I must apologize, my gentle snowflakes, for not having yet posted the sequel to my earlier piece on pluralization in Biblical translation, but I simply haven’t had the time or energy to finish it. I expect to post it within the next couple of days. In the meantime, however, I would like to call to your attention an intriguing paragraph from an older book that I have obtained only in recent days, and which I’ve been reading with great delight: the late estimable Stephen Neill’s Jesus through Many Eyes: Introduction to the Theology of the New Testament (Minneapolis: Fortress, 1976; reprint, Cambridge: James Clarke Lutterworth, 2002). Bishop Neill writes:
The central section of the Epistle [to the Hebrews] deals with priesthood. T. W. Manson once made the brilliant suggestion that the key to understanding this part of the Epistle lies in the Epistle to the Galatians. The writer of Hebrews had read and understood that letter. He had grasped [St] Paul’s remarkable doctrine of the ceremonial Law as ‘the interim’ between the period of the forward-looking promise, which was the period of Abraham, and the period of the promise fulfilled, which was the period of Jesus Christ. He said to himself, ‘How will that work out, if we apply it to the ritual law of sacrifice?’ He found that here too the principle of the ‘interim’ applies—the Law made nothing perfect (7:19)” (page 109, brackets mine).
This is the most exciting suggestion I have stumbled upon in quite some time, as it tentatively brings together three long-standing research interests of mine that have so far met at very few junctures: the interpretation of Galatians, the interpretation of Hebrews, and the relationship between the Testaments. Sadly, Manson will be of little help beyond his brilliant suggestion, as Neill ruefully comments in a footnote that this idea was offered to him by Manson in conversation, and that he was able to find no detailed exposition of it in any of his published writings. That is very unfortunate indeed, but no matter: I have still got some reading to do!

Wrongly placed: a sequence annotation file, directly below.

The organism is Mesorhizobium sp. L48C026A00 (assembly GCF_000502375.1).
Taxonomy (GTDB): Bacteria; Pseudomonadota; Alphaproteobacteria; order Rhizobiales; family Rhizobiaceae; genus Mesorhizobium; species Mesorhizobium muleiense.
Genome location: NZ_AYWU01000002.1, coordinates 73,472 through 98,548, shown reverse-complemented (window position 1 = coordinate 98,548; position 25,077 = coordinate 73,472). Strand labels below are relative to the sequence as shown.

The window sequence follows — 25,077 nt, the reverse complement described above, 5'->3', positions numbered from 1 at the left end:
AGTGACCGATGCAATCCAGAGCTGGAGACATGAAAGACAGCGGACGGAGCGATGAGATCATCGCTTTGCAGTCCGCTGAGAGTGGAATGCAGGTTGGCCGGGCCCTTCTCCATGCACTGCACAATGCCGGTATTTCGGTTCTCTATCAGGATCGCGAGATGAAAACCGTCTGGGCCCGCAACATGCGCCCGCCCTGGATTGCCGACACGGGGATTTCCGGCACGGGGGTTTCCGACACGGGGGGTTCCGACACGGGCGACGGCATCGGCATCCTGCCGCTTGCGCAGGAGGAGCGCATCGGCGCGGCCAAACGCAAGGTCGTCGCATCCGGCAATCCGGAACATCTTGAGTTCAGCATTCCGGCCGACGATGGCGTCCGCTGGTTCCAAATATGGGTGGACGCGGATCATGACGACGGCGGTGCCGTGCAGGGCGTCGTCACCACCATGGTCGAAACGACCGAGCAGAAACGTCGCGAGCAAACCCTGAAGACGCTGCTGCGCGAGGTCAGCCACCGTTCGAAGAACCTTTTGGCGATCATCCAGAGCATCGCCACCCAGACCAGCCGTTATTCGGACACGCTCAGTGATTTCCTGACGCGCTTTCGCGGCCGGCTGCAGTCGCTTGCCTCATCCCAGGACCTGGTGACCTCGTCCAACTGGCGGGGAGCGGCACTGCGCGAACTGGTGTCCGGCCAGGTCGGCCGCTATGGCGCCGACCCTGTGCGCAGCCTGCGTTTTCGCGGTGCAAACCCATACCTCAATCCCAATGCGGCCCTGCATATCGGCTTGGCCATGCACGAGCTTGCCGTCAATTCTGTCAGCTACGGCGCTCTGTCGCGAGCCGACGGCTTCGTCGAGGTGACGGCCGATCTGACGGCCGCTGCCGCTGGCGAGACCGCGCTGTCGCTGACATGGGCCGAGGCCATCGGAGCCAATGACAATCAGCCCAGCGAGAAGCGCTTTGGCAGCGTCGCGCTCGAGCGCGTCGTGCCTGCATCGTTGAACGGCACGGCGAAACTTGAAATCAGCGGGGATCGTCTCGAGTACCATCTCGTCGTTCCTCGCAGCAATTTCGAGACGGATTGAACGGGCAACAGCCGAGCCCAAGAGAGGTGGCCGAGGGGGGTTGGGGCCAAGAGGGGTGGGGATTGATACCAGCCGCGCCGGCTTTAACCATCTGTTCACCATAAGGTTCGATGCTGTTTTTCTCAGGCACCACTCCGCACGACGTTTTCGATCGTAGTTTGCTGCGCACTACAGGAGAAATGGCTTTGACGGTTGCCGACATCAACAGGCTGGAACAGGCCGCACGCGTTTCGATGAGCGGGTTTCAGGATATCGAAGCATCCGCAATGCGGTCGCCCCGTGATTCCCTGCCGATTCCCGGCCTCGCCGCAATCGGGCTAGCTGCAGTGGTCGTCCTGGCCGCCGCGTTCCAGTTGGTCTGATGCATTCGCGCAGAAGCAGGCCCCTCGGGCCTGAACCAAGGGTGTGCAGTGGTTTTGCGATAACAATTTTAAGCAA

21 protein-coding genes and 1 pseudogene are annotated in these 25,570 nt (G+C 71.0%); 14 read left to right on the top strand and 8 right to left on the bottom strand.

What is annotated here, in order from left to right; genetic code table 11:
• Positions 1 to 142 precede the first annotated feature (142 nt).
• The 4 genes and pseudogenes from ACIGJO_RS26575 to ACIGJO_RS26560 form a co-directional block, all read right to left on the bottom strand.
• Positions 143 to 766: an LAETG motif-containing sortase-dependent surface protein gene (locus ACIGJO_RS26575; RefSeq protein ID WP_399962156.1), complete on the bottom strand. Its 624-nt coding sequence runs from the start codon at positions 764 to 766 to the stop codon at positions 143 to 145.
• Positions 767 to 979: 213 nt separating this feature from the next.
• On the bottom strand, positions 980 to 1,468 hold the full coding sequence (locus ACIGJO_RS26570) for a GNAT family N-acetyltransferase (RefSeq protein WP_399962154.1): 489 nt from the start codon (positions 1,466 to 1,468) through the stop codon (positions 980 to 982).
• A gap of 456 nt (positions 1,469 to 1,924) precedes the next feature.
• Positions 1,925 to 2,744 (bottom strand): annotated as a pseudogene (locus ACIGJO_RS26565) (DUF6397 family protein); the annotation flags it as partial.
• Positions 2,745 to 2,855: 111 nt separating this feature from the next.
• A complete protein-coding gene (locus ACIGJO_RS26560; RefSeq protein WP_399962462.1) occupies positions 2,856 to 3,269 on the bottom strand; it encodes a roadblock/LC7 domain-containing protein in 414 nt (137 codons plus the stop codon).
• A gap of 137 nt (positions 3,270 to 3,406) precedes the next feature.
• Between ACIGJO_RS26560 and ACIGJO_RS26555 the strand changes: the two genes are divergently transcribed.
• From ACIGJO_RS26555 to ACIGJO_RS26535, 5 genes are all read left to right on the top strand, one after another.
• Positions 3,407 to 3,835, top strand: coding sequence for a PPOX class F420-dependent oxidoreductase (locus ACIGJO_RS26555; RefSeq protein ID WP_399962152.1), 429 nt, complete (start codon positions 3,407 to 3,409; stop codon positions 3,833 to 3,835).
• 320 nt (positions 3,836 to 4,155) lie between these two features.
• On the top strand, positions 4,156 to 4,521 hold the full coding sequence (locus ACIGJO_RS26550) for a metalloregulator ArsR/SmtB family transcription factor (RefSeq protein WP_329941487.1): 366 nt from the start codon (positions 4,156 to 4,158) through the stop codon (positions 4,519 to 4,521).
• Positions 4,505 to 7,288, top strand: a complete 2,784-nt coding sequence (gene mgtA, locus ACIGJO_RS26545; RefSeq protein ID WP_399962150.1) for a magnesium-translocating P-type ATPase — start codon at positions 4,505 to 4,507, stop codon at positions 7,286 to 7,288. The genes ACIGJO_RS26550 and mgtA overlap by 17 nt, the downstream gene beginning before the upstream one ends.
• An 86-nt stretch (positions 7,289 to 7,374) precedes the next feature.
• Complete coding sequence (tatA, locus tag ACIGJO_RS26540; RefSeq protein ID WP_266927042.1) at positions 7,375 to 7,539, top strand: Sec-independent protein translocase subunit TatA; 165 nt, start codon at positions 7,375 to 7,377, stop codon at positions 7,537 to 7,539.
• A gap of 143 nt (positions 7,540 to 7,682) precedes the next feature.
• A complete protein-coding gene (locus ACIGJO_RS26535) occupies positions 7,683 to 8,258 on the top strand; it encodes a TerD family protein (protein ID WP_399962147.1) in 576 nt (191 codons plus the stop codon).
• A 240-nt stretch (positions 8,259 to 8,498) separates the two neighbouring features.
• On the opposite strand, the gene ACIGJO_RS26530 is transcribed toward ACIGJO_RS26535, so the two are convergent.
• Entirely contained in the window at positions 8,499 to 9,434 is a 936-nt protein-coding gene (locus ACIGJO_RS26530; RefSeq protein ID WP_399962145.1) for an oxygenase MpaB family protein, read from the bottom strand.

(Incidentally, T. W. Manson’s On Paul and John, which I encountered in Spanish translation when I was all of 16, was the very first book on Biblical theology that I ever read. That little book, which still is somewhere around here, gave me an appetite for that discipline that has not diminished with time. For that I thank Manson, and I find it quite fitting that such a felicitous suggestion should come from him.)